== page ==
Alzheimer’s Plaques May Be Bigger Risks Than Gene, Study Says

People with plaques in the brain associated with Alzheimer’s disease may have a greater risk for cognitive impairment than those who have a gene tied to the dementia-causing illness, Australian researchers found.

In a study of 141 healthy subjects, those with clumps of amyloid beta plaques in their brains at the start of the study had as much as a 20 percent greater decline in memory and thinking over an 18-month period than those with fewer plaques. The research also showed that patients with the gene linked to Alzheimer’s, called ApoE4, had a greater mental decline, though having the gene didn’t alter the decline related to the plaques.

The findings, published today in the journal Neurology, suggest that brain plaques may be a more important factor in determining Alzheimer’s risk than the gene, said Yen Ying Lim at Florey Institute of Neuroscience and Mental Health in Melbourne, who led the study. More than a century after it was first identified, scientists have yet to find a cause or a cure for the memory-robbing disease that afflicts 36 million people worldwide.

“If you have high amyloid, whether you have the gene or not seems to not really affect that,” Lim said in an interview. “This could provide us with a platform to begin to investigate whether drugs designed to stop amyloid accumulation in the brain can actually prevent people from getting to the more severe stages of the disease.”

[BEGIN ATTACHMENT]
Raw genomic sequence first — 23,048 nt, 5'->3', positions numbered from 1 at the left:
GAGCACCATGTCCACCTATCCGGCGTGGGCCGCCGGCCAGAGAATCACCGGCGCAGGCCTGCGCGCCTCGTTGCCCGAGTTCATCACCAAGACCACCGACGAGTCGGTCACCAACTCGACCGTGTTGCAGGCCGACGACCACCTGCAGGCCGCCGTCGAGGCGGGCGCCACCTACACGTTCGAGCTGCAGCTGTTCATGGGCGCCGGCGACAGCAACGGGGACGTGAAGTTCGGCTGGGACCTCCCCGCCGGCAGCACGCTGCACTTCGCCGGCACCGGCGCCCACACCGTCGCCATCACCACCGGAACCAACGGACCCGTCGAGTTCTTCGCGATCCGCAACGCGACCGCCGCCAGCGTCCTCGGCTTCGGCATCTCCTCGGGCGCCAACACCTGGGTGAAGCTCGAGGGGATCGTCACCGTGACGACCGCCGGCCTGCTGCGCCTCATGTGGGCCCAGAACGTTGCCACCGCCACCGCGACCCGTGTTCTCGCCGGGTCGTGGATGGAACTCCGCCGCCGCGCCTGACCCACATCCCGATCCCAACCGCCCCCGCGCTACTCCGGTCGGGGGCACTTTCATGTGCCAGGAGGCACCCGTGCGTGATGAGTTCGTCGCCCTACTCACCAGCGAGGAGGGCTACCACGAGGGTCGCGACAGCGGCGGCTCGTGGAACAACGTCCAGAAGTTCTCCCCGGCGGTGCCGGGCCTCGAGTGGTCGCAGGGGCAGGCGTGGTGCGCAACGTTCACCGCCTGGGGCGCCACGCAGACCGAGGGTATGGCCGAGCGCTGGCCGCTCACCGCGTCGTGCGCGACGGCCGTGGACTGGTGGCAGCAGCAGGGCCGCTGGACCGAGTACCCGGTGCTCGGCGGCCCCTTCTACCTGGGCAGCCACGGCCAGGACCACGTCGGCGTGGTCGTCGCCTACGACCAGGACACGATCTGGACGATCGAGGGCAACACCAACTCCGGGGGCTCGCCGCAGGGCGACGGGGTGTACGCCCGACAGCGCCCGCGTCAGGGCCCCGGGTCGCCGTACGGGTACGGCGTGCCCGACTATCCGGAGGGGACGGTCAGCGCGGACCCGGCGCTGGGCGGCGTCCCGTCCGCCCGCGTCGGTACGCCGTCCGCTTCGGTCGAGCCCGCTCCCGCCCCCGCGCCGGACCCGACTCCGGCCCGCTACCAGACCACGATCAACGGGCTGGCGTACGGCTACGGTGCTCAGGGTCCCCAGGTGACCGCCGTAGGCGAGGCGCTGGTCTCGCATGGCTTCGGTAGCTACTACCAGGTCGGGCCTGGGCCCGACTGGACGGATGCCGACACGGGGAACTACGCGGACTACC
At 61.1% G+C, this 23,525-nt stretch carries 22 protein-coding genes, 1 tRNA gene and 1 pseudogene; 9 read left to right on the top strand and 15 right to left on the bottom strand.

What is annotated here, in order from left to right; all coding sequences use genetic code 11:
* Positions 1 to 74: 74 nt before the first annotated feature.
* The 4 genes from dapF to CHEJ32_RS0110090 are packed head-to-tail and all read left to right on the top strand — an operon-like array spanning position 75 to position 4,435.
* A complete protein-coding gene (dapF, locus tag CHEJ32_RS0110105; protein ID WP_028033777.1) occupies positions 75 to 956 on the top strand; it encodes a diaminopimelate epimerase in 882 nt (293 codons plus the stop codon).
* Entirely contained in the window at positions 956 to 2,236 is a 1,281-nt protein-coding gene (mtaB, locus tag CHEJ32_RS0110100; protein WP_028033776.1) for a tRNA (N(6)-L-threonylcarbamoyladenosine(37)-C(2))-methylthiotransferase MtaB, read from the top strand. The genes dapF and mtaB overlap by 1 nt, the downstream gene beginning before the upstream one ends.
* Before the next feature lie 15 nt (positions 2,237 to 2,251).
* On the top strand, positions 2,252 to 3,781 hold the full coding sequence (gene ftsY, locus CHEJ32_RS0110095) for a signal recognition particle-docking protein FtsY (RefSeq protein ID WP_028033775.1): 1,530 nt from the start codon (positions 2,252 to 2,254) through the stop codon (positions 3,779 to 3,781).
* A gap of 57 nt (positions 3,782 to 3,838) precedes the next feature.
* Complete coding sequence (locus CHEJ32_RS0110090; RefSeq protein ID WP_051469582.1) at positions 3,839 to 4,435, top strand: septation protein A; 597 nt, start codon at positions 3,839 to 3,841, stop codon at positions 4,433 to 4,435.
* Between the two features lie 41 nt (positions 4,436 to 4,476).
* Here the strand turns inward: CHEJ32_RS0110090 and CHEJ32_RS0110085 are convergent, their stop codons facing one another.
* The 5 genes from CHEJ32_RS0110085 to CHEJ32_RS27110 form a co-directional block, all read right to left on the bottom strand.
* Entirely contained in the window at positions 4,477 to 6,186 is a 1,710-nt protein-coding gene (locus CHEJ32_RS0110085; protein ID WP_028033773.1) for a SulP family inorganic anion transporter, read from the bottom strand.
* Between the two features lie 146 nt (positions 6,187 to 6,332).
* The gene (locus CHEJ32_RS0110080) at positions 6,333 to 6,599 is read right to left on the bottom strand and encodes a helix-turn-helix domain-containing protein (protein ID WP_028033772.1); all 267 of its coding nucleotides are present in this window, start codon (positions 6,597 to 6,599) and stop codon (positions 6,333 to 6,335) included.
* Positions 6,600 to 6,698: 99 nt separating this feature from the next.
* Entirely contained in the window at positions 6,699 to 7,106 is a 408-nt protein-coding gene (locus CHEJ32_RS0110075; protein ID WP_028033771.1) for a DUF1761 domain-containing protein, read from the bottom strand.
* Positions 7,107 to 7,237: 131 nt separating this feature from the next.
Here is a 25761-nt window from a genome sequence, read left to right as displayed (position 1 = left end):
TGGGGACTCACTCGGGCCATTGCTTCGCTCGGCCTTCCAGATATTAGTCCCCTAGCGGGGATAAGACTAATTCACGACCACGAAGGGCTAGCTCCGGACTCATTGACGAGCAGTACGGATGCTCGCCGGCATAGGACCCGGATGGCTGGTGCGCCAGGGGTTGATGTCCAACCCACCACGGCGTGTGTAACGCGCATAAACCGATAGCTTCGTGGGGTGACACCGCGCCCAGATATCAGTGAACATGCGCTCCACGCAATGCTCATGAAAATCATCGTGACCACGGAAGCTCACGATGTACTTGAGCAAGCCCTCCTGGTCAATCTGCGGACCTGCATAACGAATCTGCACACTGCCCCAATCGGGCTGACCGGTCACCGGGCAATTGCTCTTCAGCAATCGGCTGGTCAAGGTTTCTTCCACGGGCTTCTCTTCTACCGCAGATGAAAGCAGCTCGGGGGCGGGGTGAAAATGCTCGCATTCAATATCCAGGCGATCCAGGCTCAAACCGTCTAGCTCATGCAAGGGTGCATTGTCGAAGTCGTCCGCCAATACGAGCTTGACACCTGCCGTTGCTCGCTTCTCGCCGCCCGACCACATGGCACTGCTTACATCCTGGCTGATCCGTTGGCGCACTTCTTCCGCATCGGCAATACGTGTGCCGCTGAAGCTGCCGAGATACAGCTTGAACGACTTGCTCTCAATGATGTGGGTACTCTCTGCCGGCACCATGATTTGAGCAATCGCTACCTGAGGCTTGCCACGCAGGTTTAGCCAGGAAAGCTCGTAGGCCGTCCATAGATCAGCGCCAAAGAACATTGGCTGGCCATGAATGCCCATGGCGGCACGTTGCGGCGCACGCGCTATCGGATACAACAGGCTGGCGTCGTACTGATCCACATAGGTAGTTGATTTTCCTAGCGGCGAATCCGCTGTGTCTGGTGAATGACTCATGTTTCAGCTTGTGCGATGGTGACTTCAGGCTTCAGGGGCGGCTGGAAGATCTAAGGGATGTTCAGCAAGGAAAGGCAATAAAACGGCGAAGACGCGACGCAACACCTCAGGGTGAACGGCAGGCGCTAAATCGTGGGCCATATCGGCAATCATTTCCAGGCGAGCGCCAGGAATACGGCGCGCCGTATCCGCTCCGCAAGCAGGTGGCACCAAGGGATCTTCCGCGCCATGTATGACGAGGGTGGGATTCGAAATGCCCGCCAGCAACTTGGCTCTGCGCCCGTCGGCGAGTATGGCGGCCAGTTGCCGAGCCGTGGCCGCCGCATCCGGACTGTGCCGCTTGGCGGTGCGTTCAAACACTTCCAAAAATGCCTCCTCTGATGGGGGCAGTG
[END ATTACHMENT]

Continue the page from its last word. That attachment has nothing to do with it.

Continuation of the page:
An estimated 36 million people suffer from Alzheimer’s disease and the figure is projected to increase to 115 million people by 2050 by a nonprofit group American Health Assistance Foundation.

Experimental Drugs

Drug companies including Eli Lilly & Co. (LLY), GlaxoSmithKline Plc (GSK), Elan Corp. and Prana Biotechnology Ltd. (PBT) are racing to develop drugs that target beta amyloid plaques.

On Oct. 8, Lilly reported that its Alzheimer’s treatment, solanezumab, slowed memory loss and cognitive decline in early- stage patients by about 30 percent. The findings offered the first evidence that a medication may hamper the course of the disease, researchers said.

The study reported today involved healthy adults with an average age of 76 years old who were free of problems in memory and thinking. They were tracked for 18 months using computer- based cognitive tests based on playing card games and remembering word lists. They also underwent PET brain scanning and were tested for the ApoE4 gene, which is found in about half of Alzheimer’s patients.

To contact the reporter on this story: Kanoko Matsuyama in Tokyo at kmatsuyama2@bloomberg.net.

To contact the editor responsible for this story: Jason Gale in Melbourne at j.gale@bloomberg.net

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